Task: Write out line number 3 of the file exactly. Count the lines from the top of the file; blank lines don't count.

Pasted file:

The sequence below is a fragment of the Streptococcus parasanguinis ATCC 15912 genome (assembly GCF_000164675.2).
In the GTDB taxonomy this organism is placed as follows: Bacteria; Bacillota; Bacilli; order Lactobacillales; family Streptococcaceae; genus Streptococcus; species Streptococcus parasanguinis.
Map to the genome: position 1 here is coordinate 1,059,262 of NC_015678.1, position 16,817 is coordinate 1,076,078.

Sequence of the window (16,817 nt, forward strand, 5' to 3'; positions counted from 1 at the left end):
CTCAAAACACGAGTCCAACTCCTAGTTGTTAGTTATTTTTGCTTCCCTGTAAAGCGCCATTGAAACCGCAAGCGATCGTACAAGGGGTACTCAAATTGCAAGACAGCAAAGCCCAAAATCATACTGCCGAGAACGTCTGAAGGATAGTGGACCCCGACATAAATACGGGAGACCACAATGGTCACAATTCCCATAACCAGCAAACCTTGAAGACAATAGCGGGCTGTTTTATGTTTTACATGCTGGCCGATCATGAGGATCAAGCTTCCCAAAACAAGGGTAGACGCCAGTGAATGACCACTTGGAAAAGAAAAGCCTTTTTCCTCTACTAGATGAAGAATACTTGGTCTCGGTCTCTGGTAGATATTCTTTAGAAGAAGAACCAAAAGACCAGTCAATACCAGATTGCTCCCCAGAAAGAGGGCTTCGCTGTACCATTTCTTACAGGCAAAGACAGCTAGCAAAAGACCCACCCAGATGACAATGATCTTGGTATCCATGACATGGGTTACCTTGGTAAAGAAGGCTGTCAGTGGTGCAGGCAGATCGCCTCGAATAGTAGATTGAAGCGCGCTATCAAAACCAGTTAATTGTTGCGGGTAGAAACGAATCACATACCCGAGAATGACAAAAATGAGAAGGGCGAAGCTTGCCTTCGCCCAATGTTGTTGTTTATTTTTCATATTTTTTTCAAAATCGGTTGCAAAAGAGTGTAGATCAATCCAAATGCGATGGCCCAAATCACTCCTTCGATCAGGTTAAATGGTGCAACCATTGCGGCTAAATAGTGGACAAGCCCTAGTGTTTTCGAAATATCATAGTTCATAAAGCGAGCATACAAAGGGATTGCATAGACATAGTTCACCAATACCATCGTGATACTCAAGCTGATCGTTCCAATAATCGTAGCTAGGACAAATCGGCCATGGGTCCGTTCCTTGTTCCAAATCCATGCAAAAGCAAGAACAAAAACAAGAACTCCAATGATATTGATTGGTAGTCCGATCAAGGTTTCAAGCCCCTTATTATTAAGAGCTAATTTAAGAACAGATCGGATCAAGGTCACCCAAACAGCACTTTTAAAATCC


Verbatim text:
Map to the genome: position 1 here is coordinate 1,059,262 of NC_015678.1, position 16,817 is coordinate 1,076,078.